The Machinists Union lodge in the Puget Sound — the guys whose complaint led to the National Labor Relations Board's decision that could force Boeing to shrink back from its expansion into South Carolina — has a new newsletter out asking members to allow a payroll deduction to the union's political action committee.
The union explicitly states that such campaign contributions buy access. Here's the relevant passage:
Q) What difference will my small contribution make when it takes so much money to elect a candidate?
A) STRENGTH IN NUMBERS – By itself, your contribution does not mean much. But then, your voice alone would not mean much in improving your wages, hours, and working conditions.
When we pool our MNPL dollars, like we pool our strength in collective bargaining, we are strong. Collectively, MNPL money gains your Union access to officials, which is critical to get our issues addressed and ensure our input is heard.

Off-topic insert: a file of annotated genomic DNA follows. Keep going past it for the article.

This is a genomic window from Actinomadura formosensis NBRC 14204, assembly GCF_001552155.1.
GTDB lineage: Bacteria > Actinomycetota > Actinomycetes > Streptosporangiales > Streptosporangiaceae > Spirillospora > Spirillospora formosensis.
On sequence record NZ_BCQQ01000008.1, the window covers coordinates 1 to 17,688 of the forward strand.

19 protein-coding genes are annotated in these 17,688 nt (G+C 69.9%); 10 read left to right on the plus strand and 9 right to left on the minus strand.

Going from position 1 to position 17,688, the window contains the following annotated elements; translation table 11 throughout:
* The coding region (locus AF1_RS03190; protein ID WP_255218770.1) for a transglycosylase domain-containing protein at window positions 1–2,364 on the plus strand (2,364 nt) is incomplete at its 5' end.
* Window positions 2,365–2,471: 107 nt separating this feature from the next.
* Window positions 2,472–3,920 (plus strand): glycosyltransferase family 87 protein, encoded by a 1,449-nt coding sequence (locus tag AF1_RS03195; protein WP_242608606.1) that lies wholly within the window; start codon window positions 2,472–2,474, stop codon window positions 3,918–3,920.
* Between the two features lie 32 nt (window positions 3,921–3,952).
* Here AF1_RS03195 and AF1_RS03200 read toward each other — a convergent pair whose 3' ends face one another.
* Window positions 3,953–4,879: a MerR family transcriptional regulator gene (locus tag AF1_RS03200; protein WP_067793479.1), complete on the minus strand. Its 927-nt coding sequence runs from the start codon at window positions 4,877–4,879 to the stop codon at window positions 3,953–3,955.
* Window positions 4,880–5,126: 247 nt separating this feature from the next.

This is nothing scandalous. It's just unusually honest.
The overly cynical understanding of political action committee contributions to candidates is that they are bribes — in exchange for a few thousand dollars, a politician will provide favors to organization behind the PAC. This rarely happens.
The overly innocent understanding of campaign cash is that they are like yard signs — companies or unions trying to help their preferred candidate win. It's rarely this simple.
The most accurate understanding, in my opinion, is that companies and organizations use PAC contributions to gain access to politicians — to make sure they get a seat at a table. The MNPL item above confirms this.